The post of a Shadow Cabinet Minister for Mental Health was established in 2015 by Jeremy Corbyn in his first shadow cabinet. The role was given to Luciana Berger and after her resignation to Barbara Keeley. At the time of its creation, the post was briefed as signalling the importance of mental health to Corbyn. In 2016, it briefly became a political embarrassment when Corbyn temporarily scrapped the post, and then joined activists calling for it to be reinstated.

There is no post with the equivalent power, mandate, and focus in the government. For example, Maria Caulfield, the current Undersecretary of State for Mental Health and Women’s Health is a junior minister within the Department of Health and Social Care (DHSC).

Caulfield is also responsible for disabilities, vaccines, the entirety of the UK Health Security Agency and patient safety. In short, a far cry from Labour’s former position of a cabinet-level minister with a sole focus on mental health.  Following Allin-Khan’s resignation, Abena Oppong-Asare has now been appointed as the Shadow Minister for Mental Health and Women’s Health, apparently shadowing the Government’s structure.

Having a Cabinet role was arguably an effective way to politically signal the importance of mental health, but was the role just that?

Policy signalling does not always lead to policy impact

For example, when Labour Prime Minister Harold Wilson established the “Department of Economic Affairs” (DEA) in 1964 its main achievement was arguably political, helping to paint an attractive picture of Wilson forging a new Britain with the ‘white heat of technology’.

Did the DEA’s establishment help Wilson deliver more for the economy? In itself, absolutely not. Wound up in 1969, whatever historians may argue about the DEA’s results and record, these same historians do tend to pay more attention to individual economic decisions like the devaluation of the pound. It didn’t start a lasting revolution and the Treasury, the institution it was supposed to change, remained as ‘orthodox’ as ever.

The history of the DEA and a potential Cabinet Minister for Mental Health are hardly carbon copies, but maybe there are some similarities to bear in mind.

When you look at it through this lens, the establishment of this post in the shadow cabinet, without any detail on how it could work in practice, feels like more of a political play than a principled, thought-through policy intervention.

How would a Cabinet Minister for Mental Health actually work?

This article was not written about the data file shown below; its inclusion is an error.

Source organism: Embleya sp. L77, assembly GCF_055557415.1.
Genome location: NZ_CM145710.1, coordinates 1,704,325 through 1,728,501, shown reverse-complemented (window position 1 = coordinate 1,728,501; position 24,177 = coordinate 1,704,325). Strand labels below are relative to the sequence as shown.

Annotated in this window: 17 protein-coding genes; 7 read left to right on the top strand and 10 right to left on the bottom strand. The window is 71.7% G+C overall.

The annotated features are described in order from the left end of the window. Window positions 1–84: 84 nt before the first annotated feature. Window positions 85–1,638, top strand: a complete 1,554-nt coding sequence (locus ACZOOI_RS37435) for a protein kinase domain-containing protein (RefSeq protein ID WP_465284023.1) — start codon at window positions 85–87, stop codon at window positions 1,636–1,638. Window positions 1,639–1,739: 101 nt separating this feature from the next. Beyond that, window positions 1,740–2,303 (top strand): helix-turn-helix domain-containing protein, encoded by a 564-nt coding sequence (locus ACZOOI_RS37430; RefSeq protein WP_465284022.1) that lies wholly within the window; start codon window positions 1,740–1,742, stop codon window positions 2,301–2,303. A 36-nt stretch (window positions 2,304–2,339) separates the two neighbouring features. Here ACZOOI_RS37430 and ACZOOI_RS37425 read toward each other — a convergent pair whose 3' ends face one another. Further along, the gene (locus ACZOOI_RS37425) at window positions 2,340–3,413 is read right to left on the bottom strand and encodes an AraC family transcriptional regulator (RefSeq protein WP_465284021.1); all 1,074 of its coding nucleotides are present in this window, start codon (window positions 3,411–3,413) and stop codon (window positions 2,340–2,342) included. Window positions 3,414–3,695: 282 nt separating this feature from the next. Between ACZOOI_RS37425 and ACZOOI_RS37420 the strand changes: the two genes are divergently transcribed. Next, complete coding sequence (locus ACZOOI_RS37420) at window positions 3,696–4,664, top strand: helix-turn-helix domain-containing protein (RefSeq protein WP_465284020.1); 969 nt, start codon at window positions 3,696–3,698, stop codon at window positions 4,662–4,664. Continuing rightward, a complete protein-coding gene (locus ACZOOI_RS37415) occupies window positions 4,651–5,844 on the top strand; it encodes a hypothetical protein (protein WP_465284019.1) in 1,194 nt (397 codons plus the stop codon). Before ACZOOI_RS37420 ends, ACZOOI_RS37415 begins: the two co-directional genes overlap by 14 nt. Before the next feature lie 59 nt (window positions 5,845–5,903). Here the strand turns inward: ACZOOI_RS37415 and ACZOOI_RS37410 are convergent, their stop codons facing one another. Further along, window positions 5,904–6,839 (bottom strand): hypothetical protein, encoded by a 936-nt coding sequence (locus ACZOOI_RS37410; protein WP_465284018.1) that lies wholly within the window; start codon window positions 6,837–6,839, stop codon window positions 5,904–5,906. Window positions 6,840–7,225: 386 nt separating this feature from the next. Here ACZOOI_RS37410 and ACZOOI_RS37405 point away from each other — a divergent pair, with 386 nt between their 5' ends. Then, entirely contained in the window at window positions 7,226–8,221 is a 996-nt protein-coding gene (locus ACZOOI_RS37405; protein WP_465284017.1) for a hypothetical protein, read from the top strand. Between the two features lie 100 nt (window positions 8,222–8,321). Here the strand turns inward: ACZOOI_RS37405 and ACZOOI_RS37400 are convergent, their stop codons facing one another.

Individual decisions, like those on social security, physical healthcare, immigration, housing will have considerable impacts on mental health.

If a minister for mental health just had responsibility for mental healthcare, then this would be seen as a missed opportunity to address these factors. There’s also no evidence a minister with this portfolio would be less effective sitting under the Secretary of State for Health, rather than parallel to them within the cabinet.

What if the role was extended so that decisions made by government outside of the direct purview of healthcare, but with an impact on mental health, like housing policy, would need to be reviewed by that minister? That would be radical, but probably unworkable. In essence, they would either have veto power over their colleagues’ departments or be made irrelevant and undermined by their colleagues. Neither seems entirely constructive for policy-making. In this case, a minister would be a distraction, not an enabler of delivery.

Ensuring real results

There are other methods you could try to weave a focus on mental health across and throughout government: a cross-departmental strategy; changing the way departments model the impact of their own decisions to give a weighting to improvements in mental health; a ‘tsar’ or arms-length champion for mental health like the Children’s Commissioner; adding it to the responsibilities of a minister in the cabinet office who already takes cross-departmental briefs. In fact, you could do all of those at once.

We have written before about how there is evidence, that serious policy plans, with momentum, do lead to better outcomes. It is not the case that what happens in ministries and Downing Street does not matter, but a minister alone does not maketh momentum.

Starmer’s mission focus

We do not know what would have happened if the first ever Cabinet Minister for Mental Health had taken a seat in the Cabinet room in Keir Starmer’s first Cabinet. We do not know what dynamics would have taken hold, or whether the minister would have been a political risk.

Nor did Keir Starmer. Given his ruthless aversion to risk, a decision which allows him to focus on the ‘missions’ which we know are central to Labour’s preparation for government, seems like a natural one to him. Those missions could clearly deliver for the nation’s mental health. A minister could distract from that delivery.

MHP Group’s Public Affairs team has placed Labour’s missions under the microscope in:  “Mission accomplished – MHP’s guide on what to expect from a Labour government”. Read it here